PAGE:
2 CitationsSource
#2Charlotte A. Hall (University of Birmingham)H-Index: 6
#4James K. Chipman (University of Birmingham)H-Index: 46
Last. John Jenner (SU: Salisbury University)H-Index: 9
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This document is the Accepted Manuscript version of the following article: Lydon, H. L., Hall, C. A., Dalton, C. H., Chipman, J. K., Graham, J. S., and Chilcott, R. P., ‘Development of haemostatic decontaminants for treatment of wounds contaminated with chemical warfare agends. 3: Evaluation of in vitro topical decontamination efficacy using damaged skin’, Journal of Applied Toxicology, Vol. 37 (8): 976-984, February 2017. The Version of Record is available online at doi: doi: 10.1002/jat.3446. ...
10 CitationsSource
#1Charlotte A. Hall (University of Birmingham)H-Index: 6
#2Helen L. Lydon (University of Birmingham)H-Index: 4
Last. Robert P. Chilcott (University of Hertfordshire)H-Index: 23
view all 6 authors...
Charlotte A. Hall, et al, 'Development of haemostatic decontaminants for the treatment of wounds contaminated with chemical warfare agents. 1: Evaluation of in vitro clotting efficacy in teh presence of certain contaminants', vol. 35 (5): 536-542, May 2015, doi: 10.1002/jat.3019. Copyright © 2014 John Wiley & Sons, Ltd.
6 CitationsSource
#1Shlomit Dachir (Israel Institute for Biological Research)H-Index: 19
#2Maayan Cohen (Israel Institute for Biological Research)H-Index: 10
Last. Tamar Kadar (Israel Institute for Biological Research)H-Index: 26
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AbstractObjective: Macrophages are known to have key functions in almost every stage of wound healing and there is evidence for their beneficial effects in treating decubital ulcers and deep sternal wound infections in human. This study aimed to investigate the efficacy of a treatment with activated macrophages on ameliorating acute and long-term sulfur mustard (SM) induced skin injuries in the hairless guinea pig (HGP) model.Methods: HGP were exposed to SM vapor and treated with either a single...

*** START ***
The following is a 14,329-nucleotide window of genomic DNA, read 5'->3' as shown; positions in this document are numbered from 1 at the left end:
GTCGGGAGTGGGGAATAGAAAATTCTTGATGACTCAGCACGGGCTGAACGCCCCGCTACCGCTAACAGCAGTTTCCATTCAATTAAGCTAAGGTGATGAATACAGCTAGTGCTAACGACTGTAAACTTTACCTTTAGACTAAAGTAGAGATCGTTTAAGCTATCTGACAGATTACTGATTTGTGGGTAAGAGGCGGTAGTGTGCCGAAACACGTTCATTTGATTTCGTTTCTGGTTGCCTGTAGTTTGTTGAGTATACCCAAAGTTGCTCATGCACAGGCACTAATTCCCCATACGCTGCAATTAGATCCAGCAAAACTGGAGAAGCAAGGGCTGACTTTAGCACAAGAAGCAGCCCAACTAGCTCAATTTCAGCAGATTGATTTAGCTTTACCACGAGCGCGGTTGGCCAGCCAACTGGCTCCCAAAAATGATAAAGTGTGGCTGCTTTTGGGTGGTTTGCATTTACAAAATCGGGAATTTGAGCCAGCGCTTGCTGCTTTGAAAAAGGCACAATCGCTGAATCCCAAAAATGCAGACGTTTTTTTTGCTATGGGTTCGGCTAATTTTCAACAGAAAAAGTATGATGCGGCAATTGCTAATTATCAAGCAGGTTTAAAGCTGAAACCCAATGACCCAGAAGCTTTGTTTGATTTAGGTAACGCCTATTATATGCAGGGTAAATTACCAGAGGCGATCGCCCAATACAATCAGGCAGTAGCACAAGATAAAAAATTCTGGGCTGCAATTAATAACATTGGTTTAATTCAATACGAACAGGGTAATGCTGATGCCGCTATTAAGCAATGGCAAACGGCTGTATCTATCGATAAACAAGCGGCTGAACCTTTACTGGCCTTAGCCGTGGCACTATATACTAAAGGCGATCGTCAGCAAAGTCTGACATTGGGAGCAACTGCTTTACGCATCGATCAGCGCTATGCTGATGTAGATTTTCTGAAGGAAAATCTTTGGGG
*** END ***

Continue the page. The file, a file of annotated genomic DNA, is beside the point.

8 CitationsSource
#1Thomas H. Snider (Battelle Memorial Institute)H-Index: 6
#2Mark R. Perry (Battelle Memorial Institute)H-Index: 4
Last. John S. GrahamH-Index: 18
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AbstractContext: Assessing the hazards of accidental exposure to toxic industrial chemical (TIC) vapors and evaluating therapeutic compounds or treatment regimens require the development of appropriate animal models.Objective: The objective of this project was to develop an exposure system for delivering controlled vapor concentrations of TICs to the skin of anesthetized weanling pigs. Injury levels targeted for study were superficial dermal (SD) and deep dermal (DD) skin lesions as defined hist...
3 CitationsSource
#1John S. Graham (DA: United States Department of the Army)H-Index: 18
#2Bruce A. Schoneboom (DA: United States Department of the Army)H-Index: 3
Abstract Sulfur mustard (2,2′-dichlorodiethyl sulfide; SM) is a potent vesicating chemical warfare agent that poses a continuing threat to both military and civilian populations. Significant SM injuries can take several months to heal, necessitate lengthy hospitalizations, and result in long-term complications affecting the skin, eyes, and lungs. This report summarizes initial and ongoing (chronic) clinical findings from SM casualties from the Iran–Iraq War (1980–1988), with an emphasis on cutan...
60 CitationsSource